Further Fiscal-Cliff Effects

There's more to it than just the expiration of the Bush-era tax cuts; small-business owners need to be aware of the following changes.

Alternative Minimum Tax: Some middle-class taxpayers could see the Alternative Minimum Tax—a flat rate that supersedes the usual tax rate for certain high-income earners—become their new reality. If it happens, it is expected to affect some 32 million individuals, taxing many middle-class payers as if they were rich. 

Social Security Tax: It would climb to 6.2 percent from 4.2 percent, post-cliff.

Federal Spending Cuts: Expect about half the annual $109 billion in fiscal-cliff cuts to come from national defense. But also look for other programs to take a hit. Doctors would see, for example, about a one-third reduction in payments from Medicare. Student loan fees and unemployment benefits would be affected, too.

How to Prepare Your Business

Jim Blasingame is the host of syndicated radio program, The Small Business Advocate Show. He has advice for small-business owners as well.

1. Partner with your bank. "Just like in 2009, build a conservative business scenario that includes a cash flow projection for all of 2013 that you can show to your team," Blasingame says. "Show it to your banker so he or she can see how you're preserving cash, getting accounts-receivable cleaned up, and tightening up credit at least a little. Where you identify a negative cash possibility for any months, get your banker to commit to help you cover that with a working capital term loan. Bankers like this kind of advance warning. With that document, you can make your banker your partner in 2013."

2. Implement technology and new-equipment purchases, today. If the U.S. goes over the fiscal cliff, the capital-purchases deduction will drop from $139,000 to $25,000 in 2013. Get those deductions in before the end of the year.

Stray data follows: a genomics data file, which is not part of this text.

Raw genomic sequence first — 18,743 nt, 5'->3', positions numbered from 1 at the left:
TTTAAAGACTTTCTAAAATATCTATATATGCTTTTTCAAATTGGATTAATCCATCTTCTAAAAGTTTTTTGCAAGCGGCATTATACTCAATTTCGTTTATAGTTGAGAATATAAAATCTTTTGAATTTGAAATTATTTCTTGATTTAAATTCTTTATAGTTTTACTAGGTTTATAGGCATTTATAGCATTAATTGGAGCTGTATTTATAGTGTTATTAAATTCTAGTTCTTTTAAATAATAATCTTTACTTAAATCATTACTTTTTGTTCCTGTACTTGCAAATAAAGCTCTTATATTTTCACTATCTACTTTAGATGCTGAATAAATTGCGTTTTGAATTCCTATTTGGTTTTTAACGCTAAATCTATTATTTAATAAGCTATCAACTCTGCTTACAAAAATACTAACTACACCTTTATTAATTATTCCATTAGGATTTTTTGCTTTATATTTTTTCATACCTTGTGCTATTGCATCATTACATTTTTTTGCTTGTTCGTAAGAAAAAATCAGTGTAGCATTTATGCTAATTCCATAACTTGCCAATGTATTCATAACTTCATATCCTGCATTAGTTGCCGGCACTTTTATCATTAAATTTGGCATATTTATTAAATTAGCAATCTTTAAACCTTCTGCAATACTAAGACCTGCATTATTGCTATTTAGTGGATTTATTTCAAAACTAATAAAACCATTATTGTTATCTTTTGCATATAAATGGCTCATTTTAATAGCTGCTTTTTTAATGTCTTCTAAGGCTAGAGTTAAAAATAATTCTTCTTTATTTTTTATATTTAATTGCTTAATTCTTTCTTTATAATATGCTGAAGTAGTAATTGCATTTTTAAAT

3. Map a move from government contracts to commercial. If federal spending is slashed by more than $100 billion annually, then federal contracts will be scaled back. It would be a wise move to map out what it takes to shift toward commercial contracts, if your small business is currently reliant on government projects. 

4. Talk to your accountant. For small-business owners who declare their business profit on their personal income-tax returns, this could be the time to talk to an accountant. Incorporation, and other restructurings of how you declare, may help you to avoid a potential top-tax-rate hike, should your income end up greater than $250,000.

Roll with the Punches

As for Almlie of BreadVault, he's ready to make sacrifices, but he wants Congress and the president to hear one message.

"Deal or no deal, the math doesn't compute either way," he says about the current state of federal debt. "The root of the problem continues to be ignored, so we'll just roll with the punches and make sacrifices as needed, which is nothing new to a small-business owner."   

James O'Brien is a correspondent for Boston University's Research Magazine and a news correspondent for The Boston Globe. He joined the caption-research team for photo-essayist Rick Smolan's new book, The Human Face of Big Data, in 2012. James blogs via Contently.

Photo: Getty Images